Easter Dining and It’s History

One of the most beloved aspects about cultural or religious holidays is the food. From turkey and blood sausages at Christmas to stuffing and cranberry sauce at Thanksgiving, the holidays often revolve around the meals we gather for with loved ones. But do you know why certain foods are favored for certain holidays?

If you’ve always wondered why lamb is often served on Easter or Passover, and why those delicious-smelling hot cross buns surface mostly around this time of the year, we have the low-down.

Cracking the history of Easter eggs.

Eggs symbolize fertility and birth. Christians perceive the egg as a resurrection of Jesus, in which the egg itself symbolizes Jesus, who rose from the tomb.

Mesopotamian Christians first adopted them as an Easter food, dying them red to represent Christ’s blood. Eastern Europeans were among the first to elaborately decorate eggs, creating delicate wax relief designs on the shells to give to loved ones.

Cracking the history of decorated Easter eggs

Have you coloured your eggs yet?

Eggs that were laid during the week of Lent were saved as Holy Week eggs, which were decorated and also presented to children as gifts.

Egg-shaped toys emerged in the 17 and 18 centuries, which were given to children, along with satin covered eggs and chocolates. Easter chocolate eggs were first made in the early 19 century in France and Germany. The emergence of hollow eggs like the ones we have today came as techniques for chocolate-making improved.

Going out on a lamb

Going out on a lamb.

Eating lamb is not only part of many people’s Easter Sunday meals, but it is also part of those who celebrate Passover, which occurs around the same time as Easter.

The roots of why lamb is often served in Christian households at Easter stems from Judaism and early Passover observances before the birth of Christianity. During the biblical Exodus story, Egyptians endured a series of terrible plagues, including the death of all firstborn sons. Jewish Egyptians painted their doorposts with sacrificed lamb’s blood so that God would “pass over” their homes while carrying out the punishment. Jews who then converted to Christianity carried on the tradition of eating lamb at Easter.

In Christian theology, lamb also symbolizes Jesus’ self-sacrifice as the “Lamb of God.” And historically, lamb also symbolizes the onset of spring when lambs would also have been the first fresh meat available after winter to slaughter.

Ham it up

Hamming it up!

The tradition of eating Easter ham can be traced back to at least the sixth century in Germany, Bruce Kraig, founder of Culinary Historians of Chicago and author of “Man Bites Dog,” Kraig tells CraveDFW.

Back in the day, pigs were one of the few meats available to eat in early spring in Europe. When Christianity spread northward, it merged with the pagan spring celebration of Eostre, the goddess of the rising dawn, with ham served during the feast. Early American settlers brought pigs from Northern Europe to America.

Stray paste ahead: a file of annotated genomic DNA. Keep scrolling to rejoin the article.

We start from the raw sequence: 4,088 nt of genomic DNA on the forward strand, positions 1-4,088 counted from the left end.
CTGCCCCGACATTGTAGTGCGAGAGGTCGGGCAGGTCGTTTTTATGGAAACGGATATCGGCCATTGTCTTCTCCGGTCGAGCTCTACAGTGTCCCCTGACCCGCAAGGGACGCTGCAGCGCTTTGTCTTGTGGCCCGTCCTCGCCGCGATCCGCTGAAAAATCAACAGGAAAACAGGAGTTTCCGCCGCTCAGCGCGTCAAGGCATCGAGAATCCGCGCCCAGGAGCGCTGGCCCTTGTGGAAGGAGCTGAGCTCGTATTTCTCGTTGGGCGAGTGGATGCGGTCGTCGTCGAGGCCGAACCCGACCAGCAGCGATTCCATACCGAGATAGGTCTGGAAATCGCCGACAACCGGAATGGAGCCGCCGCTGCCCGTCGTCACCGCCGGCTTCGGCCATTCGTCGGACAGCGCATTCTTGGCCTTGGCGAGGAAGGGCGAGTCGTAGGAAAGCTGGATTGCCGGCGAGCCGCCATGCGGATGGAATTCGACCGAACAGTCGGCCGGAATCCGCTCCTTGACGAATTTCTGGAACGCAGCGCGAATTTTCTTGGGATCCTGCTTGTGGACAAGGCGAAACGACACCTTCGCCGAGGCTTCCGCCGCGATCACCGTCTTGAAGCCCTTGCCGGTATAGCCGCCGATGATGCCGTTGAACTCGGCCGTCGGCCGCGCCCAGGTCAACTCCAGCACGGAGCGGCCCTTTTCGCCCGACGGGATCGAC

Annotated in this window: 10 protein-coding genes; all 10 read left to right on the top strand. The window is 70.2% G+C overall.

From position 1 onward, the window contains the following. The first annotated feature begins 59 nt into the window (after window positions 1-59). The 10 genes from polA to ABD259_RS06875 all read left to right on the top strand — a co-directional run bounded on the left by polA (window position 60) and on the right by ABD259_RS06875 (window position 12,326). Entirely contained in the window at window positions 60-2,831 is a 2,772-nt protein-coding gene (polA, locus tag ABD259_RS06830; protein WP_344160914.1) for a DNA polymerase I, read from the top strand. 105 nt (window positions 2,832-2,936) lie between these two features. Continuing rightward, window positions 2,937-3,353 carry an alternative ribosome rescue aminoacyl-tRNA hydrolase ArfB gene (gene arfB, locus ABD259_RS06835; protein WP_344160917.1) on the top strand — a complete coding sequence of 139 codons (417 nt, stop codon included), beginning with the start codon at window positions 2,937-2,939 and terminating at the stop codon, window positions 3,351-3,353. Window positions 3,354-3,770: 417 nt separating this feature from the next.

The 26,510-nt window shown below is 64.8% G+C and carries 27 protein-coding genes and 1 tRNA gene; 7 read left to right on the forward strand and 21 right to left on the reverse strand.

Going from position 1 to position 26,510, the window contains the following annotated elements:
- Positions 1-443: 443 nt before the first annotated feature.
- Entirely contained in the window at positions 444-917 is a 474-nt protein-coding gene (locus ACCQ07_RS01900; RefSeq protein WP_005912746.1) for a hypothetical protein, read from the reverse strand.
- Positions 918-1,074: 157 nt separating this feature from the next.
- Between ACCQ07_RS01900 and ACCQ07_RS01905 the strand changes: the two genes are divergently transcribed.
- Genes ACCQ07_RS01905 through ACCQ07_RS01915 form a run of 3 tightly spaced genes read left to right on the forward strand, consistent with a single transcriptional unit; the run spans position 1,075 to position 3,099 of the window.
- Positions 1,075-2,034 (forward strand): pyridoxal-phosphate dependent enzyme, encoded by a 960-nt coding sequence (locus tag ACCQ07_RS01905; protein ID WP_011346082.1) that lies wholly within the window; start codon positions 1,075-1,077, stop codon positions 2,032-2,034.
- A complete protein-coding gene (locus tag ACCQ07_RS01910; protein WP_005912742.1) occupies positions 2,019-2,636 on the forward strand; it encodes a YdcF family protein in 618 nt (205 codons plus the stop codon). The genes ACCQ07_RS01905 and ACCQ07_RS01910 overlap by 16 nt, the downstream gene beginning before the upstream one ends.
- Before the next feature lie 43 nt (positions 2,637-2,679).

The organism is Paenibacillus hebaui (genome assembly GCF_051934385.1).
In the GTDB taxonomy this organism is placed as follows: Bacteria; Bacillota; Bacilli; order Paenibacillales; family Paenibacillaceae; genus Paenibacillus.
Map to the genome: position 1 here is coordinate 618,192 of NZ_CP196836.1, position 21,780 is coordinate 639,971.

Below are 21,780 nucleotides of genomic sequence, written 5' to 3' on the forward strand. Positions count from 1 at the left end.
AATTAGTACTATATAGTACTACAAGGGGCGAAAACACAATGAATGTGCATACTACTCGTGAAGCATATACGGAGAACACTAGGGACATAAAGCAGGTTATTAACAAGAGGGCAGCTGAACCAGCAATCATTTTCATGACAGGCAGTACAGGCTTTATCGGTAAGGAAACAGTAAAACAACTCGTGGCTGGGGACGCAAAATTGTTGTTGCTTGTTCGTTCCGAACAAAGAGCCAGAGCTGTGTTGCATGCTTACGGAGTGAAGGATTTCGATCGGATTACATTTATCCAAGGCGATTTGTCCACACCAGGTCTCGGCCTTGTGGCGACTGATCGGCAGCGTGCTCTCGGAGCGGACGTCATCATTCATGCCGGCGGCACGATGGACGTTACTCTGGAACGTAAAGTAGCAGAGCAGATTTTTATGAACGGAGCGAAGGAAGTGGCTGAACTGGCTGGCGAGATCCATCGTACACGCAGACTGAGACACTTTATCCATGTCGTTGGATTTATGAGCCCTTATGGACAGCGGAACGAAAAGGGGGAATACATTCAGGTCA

Borscht, a soup that can’t be beet

This can't be beet

White borscht, a traditional Polish soup with eggs, sausages and potatoes, is enjoyed on Easter Sunday morning.

This soup is traditionally made with items in a basket of food that Polish families used take to church to have blessed on Holy Saturday in the early 15th century. These Easter baskets were filled with things that symbolized every part of life, and their blessing was considered a sign of blessing for a bountiful year ahead.

Soup’d up for Greek Easter

Soup'd up.

Magiritsa Easter soup, μαγειρίτσα in Greek (pronounced mah-yee-REET-sah), is also known as Easter Sunday soup, and is traditionally eaten by the Greek Orthodox, to break the fast from Lent.

As we know, lamb is often eaten at Easter, and making Mayiritsa soup helped ensure that all the parts of the lamb were used.

The hot cross bun’s historical run

Queen Elizabeth I passed a law limiting the sale of these delicious buns.

Hot cross buns are traditionally eaten on Good Friday to mark the end of Lent, which involves 40 days of fasting.

12th-century monk introduced the cross to the bun in honor of Good Friday, according to Smithsonian mag. But near the end of the 16th century, Queen Elizabeth I thought these wee buns needed to be reserved only for these special occasions: Good Friday, Christmas or for burials. The English believed the buns carried medicinal or magical properties, and Elizabeth didn’t want those powers abused. To circumvent the law, more people began baking these “powerful” buns at home, increasing their popularity and making the law difficult to enforce. It was eventually rescinded.

When the British colonized Jamaica in the 1650s, they brought their traditions with them. The popular Jamaican Easter bun (which is really more of a loaf) is a variation of the hot-crossed bun, which is often enjoyed with cheese.

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